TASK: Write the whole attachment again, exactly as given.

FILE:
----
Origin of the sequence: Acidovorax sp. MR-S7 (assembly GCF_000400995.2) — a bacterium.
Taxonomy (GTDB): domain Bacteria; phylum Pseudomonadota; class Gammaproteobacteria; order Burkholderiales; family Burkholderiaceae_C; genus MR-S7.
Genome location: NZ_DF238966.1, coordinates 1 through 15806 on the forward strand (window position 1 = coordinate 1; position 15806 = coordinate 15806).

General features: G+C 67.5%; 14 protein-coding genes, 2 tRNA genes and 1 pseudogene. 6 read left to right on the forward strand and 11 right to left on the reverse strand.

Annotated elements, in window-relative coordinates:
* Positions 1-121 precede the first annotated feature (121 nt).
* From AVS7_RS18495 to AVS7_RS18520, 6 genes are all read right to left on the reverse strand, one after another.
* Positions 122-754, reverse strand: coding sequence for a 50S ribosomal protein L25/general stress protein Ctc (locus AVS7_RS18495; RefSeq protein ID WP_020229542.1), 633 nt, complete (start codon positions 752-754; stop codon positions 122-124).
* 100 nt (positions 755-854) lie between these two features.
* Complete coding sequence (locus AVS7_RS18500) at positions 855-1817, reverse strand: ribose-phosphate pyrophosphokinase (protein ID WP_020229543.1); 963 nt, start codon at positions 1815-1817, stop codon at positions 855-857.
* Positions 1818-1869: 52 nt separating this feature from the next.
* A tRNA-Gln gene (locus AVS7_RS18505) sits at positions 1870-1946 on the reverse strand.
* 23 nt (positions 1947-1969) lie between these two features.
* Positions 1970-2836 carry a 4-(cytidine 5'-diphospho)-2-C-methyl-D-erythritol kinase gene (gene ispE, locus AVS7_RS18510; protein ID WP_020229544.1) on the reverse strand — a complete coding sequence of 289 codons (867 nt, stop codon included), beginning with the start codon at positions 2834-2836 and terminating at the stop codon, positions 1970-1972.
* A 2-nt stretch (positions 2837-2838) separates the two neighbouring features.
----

Origin of the sequence: Acidovorax sp. MR-S7 (assembly GCF_000400995.2) — a bacterium.
Taxonomy (GTDB): domain Bacteria; phylum Pseudomonadota; class Gammaproteobacteria; order Burkholderiales; family Burkholderiaceae_C; genus MR-S7.
Genome location: NZ_DF238966.1, coordinates 1 through 15806 on the forward strand (window position 1 = coordinate 1; position 15806 = coordinate 15806).

General features: G+C 67.5%; 14 protein-coding genes, 2 tRNA genes and 1 pseudogene. 6 read left to right on the forward strand and 11 right to left on the reverse strand.

Annotated elements, in window-relative coordinates:
* Positions 1-121 precede the first annotated feature (121 nt).
* From AVS7_RS18495 to AVS7_RS18520, 6 genes are all read right to left on the reverse strand, one after another.
* Positions 122-754, reverse strand: coding sequence for a 50S ribosomal protein L25/general stress protein Ctc (locus AVS7_RS18495; RefSeq protein ID WP_020229542.1), 633 nt, complete (start codon positions 752-754; stop codon positions 122-124).
* 100 nt (positions 755-854) lie between these two features.
* Complete coding sequence (locus AVS7_RS18500) at positions 855-1817, reverse strand: ribose-phosphate pyrophosphokinase (protein ID WP_020229543.1); 963 nt, start codon at positions 1815-1817, stop codon at positions 855-857.
* Positions 1818-1869: 52 nt separating this feature from the next.
* A tRNA-Gln gene (locus AVS7_RS18505) sits at positions 1870-1946 on the reverse strand.
* 23 nt (positions 1947-1969) lie between these two features.
* Positions 1970-2836 carry a 4-(cytidine 5'-diphospho)-2-C-methyl-D-erythritol kinase gene (gene ispE, locus AVS7_RS18510; protein ID WP_020229544.1) on the reverse strand — a complete coding sequence of 289 codons (867 nt, stop codon included), beginning with the start codon at positions 2834-2836 and terminating at the stop codon, positions 1970-1972.
* A 2-nt stretch (positions 2837-2838) separates the two neighbouring features.